Fulton Financial Corporation

Fulton is a financial holding company that operates regional banks in the mid-Atlantic. The SEC’s order found that Fulton deviated from the process described in its public filings to value assets in its mortgage servicing rights (MSR) business, and thereby misstated quarterly EPS from late 2016 through mid-2017. The Commission found that Fulton violated Exchange Act Sections 13(a), 13(b)(2)(A), and 13(b)(2)(B), and Exchange Act Rules 12b-20, 13a-1, and 13a-13.

Fulton’s stated policy for valuing its MSR assets involved performing internal valuations and relying on an independent valuation expert to assess the need for valuation allowances in the event the assets became impaired. Fulton followed that policy through the third quarter of 2016. As of 4Q 2016, Fulton carried a valuation allowance of $3 million against its internal valuation of the MSR assets. In November 2016, Fulton asked its independent expert to prepare an interim report on the MSR assets. That report indicated a significant increase in value of the MSR portfolio and, assuming Fulton incorporated the expert’s valuation in line with its stated procedures, justified the reversal of the entire $3 million allowance. A reversal of $3 million would have increased Fulton’s EPS by slightly more than a penny. With the valuation allowance intact, Fulton would have met consensus EPS estimates for the quarter, whereas removing the allowance would have increased EPS above the quarterly consensus estimate. 

The SEC’s order found that Fulton deviated from its standard process for incorporating the expert’s valuation, and elected to reverse only $1.7 million of the total $3 million allowance, leaving a $1.3 million allowance on the books. The SEC also found that Fulton persuaded the expert to modify its final report to show a lower valuation than the expert originally reported. The lower valuation allowed Fulton to memorialize a smaller proposed, but unrecorded, allowance adjustment. In a subsequent internal memorandum, Fulton omitted any mention of the original valuation in the expert’s final report and Fulton’s communications with the expert about lowering the valuation.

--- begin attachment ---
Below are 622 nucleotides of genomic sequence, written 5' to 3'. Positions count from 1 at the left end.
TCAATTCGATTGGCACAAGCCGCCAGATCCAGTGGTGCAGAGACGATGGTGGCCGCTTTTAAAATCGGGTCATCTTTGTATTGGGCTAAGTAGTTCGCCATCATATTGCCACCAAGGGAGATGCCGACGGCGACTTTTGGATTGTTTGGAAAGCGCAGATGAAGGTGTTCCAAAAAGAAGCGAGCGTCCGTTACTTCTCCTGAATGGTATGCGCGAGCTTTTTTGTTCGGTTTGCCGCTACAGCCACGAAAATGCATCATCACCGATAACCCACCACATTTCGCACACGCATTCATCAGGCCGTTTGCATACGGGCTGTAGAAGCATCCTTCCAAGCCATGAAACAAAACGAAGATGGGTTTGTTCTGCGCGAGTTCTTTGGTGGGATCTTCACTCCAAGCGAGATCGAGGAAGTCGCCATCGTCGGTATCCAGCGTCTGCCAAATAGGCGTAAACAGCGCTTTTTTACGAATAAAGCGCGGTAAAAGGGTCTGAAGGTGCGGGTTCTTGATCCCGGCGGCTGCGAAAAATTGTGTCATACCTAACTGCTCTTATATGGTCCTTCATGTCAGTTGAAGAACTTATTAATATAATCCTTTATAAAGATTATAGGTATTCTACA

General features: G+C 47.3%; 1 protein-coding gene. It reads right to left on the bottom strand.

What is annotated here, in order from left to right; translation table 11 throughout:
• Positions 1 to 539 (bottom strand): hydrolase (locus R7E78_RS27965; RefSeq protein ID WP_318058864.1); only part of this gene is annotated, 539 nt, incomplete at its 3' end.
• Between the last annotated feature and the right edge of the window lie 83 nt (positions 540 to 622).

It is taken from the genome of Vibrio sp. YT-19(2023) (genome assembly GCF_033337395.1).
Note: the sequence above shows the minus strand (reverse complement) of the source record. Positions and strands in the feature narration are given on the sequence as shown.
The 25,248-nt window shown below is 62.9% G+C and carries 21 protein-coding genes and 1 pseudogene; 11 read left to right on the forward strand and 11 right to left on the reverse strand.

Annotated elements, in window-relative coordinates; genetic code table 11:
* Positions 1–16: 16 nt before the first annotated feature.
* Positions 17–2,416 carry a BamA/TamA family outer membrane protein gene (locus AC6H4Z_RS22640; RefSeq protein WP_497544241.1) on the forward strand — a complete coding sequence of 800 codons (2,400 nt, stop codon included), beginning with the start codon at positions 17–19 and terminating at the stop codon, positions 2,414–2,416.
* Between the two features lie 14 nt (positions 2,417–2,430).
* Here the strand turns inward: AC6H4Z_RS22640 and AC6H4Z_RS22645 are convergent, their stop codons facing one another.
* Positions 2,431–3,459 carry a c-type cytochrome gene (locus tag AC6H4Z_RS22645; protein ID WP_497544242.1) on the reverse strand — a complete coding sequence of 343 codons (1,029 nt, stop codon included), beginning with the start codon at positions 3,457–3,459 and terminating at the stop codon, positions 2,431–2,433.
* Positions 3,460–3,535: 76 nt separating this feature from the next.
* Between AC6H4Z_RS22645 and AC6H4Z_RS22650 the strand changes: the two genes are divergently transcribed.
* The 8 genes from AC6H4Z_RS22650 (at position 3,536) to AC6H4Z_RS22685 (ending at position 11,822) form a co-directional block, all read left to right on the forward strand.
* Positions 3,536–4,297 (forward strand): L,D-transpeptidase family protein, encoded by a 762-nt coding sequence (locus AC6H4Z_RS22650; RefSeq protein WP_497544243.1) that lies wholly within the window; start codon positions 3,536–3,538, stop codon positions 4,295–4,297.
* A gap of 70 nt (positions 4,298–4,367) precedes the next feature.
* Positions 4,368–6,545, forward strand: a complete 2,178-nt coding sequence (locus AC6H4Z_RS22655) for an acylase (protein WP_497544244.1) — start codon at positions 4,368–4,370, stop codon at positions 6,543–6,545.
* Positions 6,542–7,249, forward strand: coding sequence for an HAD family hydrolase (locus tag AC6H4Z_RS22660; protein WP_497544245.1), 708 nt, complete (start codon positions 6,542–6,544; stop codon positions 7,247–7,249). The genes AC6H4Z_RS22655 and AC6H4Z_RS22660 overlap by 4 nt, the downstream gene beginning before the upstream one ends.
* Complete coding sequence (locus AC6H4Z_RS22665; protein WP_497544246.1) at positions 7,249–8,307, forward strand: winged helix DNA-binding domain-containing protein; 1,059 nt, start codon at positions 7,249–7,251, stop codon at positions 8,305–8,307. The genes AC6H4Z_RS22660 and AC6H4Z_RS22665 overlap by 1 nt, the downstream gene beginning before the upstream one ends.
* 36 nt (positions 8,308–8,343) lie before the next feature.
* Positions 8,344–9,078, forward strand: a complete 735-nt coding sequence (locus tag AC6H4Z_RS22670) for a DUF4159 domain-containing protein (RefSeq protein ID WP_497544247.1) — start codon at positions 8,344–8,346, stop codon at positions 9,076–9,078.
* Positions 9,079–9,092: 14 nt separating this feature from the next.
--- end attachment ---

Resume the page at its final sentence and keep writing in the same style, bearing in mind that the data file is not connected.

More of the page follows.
The expert’s 1Q 2017 valuation report showed a further increase in the value of Fulton’s MSR portfolio, which, according to Fulton’s written policies, justified the reversal of the remaining $1.3 million allowance. Fulton again opted not to execute the reversal, and kept the full $1.3 million allowance intact. Fulton beat consensus EPS estimates by two cents that quarter. 

In 2Q 2017, Fulton elected to reverse the remaining valuation allowance — a reversal that was, once again, supported by the expert’s quarterly valuation. Absent the reversal in 2Q, Fulton would have missed consensus EPS estimates by a penny.

Ultimately, the SEC found that Fulton’s selective adherence to its written valuation policy “created the appearance of consistent earnings trends across reporting periods and deprived investors of the ability to understand management’s involvement in fair value calculations.

Interface Inc. et al

Interface is a Georgia corporation that designs and manufactures modular carpet. The SEC’s order found that Interface’s CFO and Controller booked or directed others to book unsupported manual accounting adjustments to Interface’s management bonus accruals, the valuation of the cash surrender value of a consultant’s life insurance policy (the CSV Asset), and stock-based compensation expenses for the purpose of manipulating Interface’s reported EPS. The misstatements occurred between 2Q 2015 and 2Q 2016. The Commission found that: Interface violated Securities Act Sections 17(a)(2) and (3); Exchange Act Sections 13(a), 13(b)(2)(A), and 13(b)(2)(B); and Exchange Act Rules 12b-20, 13a-1, 13a-11, and 13a-13; the Controller willfully violated Securities Act Sections 17(a)(2) and (3) and Exchange Act Rule 13b2-1, and caused Interface’s Exchange Act violations; and that the CFO willfully violated Exchange Act Rule 13b2-1 and caused Interface’s Exchange Act violations. 

In 2Q 2015, Interface reported EPS of $0.33, which, according to its earnings release, was the highest the company had ever reported. It was also a 65% increase over 2Q 2014. The SEC found that Interface overstated EPS for 2Q 2015 by $0.02 based on the Controller’s manipulation of the management bonus accrual. This was the third consecutive quarter that Interface met or exceeded analyst consensus EPS.